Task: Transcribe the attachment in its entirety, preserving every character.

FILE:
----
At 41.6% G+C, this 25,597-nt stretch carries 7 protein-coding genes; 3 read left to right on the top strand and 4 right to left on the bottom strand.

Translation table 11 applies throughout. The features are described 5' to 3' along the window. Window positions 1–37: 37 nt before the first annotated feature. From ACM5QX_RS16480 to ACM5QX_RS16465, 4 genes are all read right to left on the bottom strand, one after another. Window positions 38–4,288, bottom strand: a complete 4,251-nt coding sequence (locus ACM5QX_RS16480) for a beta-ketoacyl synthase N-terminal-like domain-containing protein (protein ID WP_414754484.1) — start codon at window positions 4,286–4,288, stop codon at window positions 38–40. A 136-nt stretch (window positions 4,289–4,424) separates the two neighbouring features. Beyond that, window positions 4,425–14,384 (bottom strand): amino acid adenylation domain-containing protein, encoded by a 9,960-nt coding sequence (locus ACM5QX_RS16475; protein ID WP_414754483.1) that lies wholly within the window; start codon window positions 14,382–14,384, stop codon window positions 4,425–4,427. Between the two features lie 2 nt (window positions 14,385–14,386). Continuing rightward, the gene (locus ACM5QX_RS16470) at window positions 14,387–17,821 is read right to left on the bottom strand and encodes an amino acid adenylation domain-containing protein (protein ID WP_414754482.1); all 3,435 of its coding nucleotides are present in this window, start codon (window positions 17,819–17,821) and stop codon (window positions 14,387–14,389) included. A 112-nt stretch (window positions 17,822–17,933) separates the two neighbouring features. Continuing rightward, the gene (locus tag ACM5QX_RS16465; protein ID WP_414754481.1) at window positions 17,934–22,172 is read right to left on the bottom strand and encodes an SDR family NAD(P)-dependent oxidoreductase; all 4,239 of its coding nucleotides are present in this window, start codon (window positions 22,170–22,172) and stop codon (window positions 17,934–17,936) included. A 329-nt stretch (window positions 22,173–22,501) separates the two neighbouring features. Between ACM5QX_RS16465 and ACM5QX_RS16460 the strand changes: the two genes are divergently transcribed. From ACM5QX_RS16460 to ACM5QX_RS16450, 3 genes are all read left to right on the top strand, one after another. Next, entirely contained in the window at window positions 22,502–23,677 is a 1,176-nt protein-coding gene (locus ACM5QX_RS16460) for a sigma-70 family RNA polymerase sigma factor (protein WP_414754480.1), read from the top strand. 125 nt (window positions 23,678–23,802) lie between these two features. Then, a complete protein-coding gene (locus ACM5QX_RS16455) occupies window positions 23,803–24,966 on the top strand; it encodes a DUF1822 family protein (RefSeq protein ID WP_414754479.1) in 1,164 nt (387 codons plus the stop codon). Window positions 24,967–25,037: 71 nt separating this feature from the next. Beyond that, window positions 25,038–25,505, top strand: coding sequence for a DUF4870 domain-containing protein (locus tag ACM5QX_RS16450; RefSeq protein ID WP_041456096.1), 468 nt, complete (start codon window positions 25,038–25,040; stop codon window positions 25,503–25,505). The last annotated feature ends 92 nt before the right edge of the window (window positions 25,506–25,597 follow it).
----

At 41.6% G+C, this 25,597-nt stretch carries 7 protein-coding genes; 3 read left to right on the top strand and 4 right to left on the bottom strand.

Translation table 11 applies throughout. The features are described 5' to 3' along the window. Window positions 1–37: 37 nt before the first annotated feature. From ACM5QX_RS16480 to ACM5QX_RS16465, 4 genes are all read right to left on the bottom strand, one after another. Window positions 38–4,288, bottom strand: a complete 4,251-nt coding sequence (locus ACM5QX_RS16480) for a beta-ketoacyl synthase N-terminal-like domain-containing protein (protein ID WP_414754484.1) — start codon at window positions 4,286–4,288, stop codon at window positions 38–40. A 136-nt stretch (window positions 4,289–4,424) separates the two neighbouring features. Beyond that, window positions 4,425–14,384 (bottom strand): amino acid adenylation domain-containing protein, encoded by a 9,960-nt coding sequence (locus ACM5QX_RS16475; protein ID WP_414754483.1) that lies wholly within the window; start codon window positions 14,382–14,384, stop codon window positions 4,425–4,427. Between the two features lie 2 nt (window positions 14,385–14,386). Continuing rightward, the gene (locus ACM5QX_RS16470) at window positions 14,387–17,821 is read right to left on the bottom strand and encodes an amino acid adenylation domain-containing protein (protein ID WP_414754482.1); all 3,435 of its coding nucleotides are present in this window, start codon (window positions 17,819–17,821) and stop codon (window positions 14,387–14,389) included. A 112-nt stretch (window positions 17,822–17,933) separates the two neighbouring features. Continuing rightward, the gene (locus tag ACM5QX_RS16465; protein ID WP_414754481.1) at window positions 17,934–22,172 is read right to left on the bottom strand and encodes an SDR family NAD(P)-dependent oxidoreductase; all 4,239 of its coding nucleotides are present in this window, start codon (window positions 22,170–22,172) and stop codon (window positions 17,934–17,936) included. A 329-nt stretch (window positions 22,173–22,501) separates the two neighbouring features. Between ACM5QX_RS16465 and ACM5QX_RS16460 the strand changes: the two genes are divergently transcribed. From ACM5QX_RS16460 to ACM5QX_RS16450, 3 genes are all read left to right on the top strand, one after another. Next, entirely contained in the window at window positions 22,502–23,677 is a 1,176-nt protein-coding gene (locus ACM5QX_RS16460) for a sigma-70 family RNA polymerase sigma factor (protein WP_414754480.1), read from the top strand. 125 nt (window positions 23,678–23,802) lie between these two features. Then, a complete protein-coding gene (locus ACM5QX_RS16455) occupies window positions 23,803–24,966 on the top strand; it encodes a DUF1822 family protein (RefSeq protein ID WP_414754479.1) in 1,164 nt (387 codons plus the stop codon). Window positions 24,967–25,037: 71 nt separating this feature from the next. Beyond that, window positions 25,038–25,505, top strand: coding sequence for a DUF4870 domain-containing protein (locus tag ACM5QX_RS16450; RefSeq protein ID WP_041456096.1), 468 nt, complete (start codon window positions 25,038–25,040; stop codon window positions 25,503–25,505). The last annotated feature ends 92 nt before the right edge of the window (window positions 25,506–25,597 follow it).